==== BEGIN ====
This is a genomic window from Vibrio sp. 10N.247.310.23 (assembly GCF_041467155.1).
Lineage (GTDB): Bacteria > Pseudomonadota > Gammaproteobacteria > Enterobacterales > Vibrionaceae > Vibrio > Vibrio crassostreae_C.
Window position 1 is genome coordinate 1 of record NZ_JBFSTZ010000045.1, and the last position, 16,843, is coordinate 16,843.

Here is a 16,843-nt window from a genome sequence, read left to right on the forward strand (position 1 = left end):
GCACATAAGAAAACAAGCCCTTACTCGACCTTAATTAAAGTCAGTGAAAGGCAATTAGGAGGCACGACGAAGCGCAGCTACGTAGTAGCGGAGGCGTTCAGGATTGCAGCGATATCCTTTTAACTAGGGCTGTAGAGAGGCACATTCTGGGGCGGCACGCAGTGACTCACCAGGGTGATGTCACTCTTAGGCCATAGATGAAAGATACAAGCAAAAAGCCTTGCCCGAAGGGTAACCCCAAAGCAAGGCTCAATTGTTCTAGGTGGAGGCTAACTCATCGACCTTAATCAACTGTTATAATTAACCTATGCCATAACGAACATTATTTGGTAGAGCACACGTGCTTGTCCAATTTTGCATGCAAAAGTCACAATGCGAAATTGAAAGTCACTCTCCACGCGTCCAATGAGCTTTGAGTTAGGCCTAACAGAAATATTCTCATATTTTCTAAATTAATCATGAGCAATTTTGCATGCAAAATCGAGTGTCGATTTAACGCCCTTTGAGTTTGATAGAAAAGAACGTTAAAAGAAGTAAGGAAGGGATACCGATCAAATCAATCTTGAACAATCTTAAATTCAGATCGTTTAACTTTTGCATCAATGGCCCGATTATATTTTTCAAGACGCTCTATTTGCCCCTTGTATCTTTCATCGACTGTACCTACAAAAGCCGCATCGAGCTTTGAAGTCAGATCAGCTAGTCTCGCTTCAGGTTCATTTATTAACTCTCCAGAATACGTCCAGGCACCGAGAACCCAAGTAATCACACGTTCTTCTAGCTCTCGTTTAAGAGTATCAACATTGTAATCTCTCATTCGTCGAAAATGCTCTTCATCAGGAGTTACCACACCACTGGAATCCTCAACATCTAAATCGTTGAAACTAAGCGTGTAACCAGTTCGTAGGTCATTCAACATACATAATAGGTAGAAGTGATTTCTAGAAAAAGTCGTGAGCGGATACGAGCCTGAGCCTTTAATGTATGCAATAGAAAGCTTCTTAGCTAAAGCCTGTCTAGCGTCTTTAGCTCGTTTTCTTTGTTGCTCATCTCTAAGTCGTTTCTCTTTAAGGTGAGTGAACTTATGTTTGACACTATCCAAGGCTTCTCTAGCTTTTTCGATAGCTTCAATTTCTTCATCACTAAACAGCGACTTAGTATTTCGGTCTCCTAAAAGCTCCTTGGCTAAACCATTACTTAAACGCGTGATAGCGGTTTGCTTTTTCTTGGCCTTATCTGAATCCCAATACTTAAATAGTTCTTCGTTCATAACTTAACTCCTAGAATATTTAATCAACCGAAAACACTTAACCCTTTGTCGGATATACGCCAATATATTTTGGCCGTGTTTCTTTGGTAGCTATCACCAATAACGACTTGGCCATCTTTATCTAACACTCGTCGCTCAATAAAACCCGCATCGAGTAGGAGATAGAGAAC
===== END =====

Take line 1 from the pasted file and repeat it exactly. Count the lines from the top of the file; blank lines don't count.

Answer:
This is a genomic window from Vibrio sp. 10N.247.310.23 (assembly GCF_041467155.1).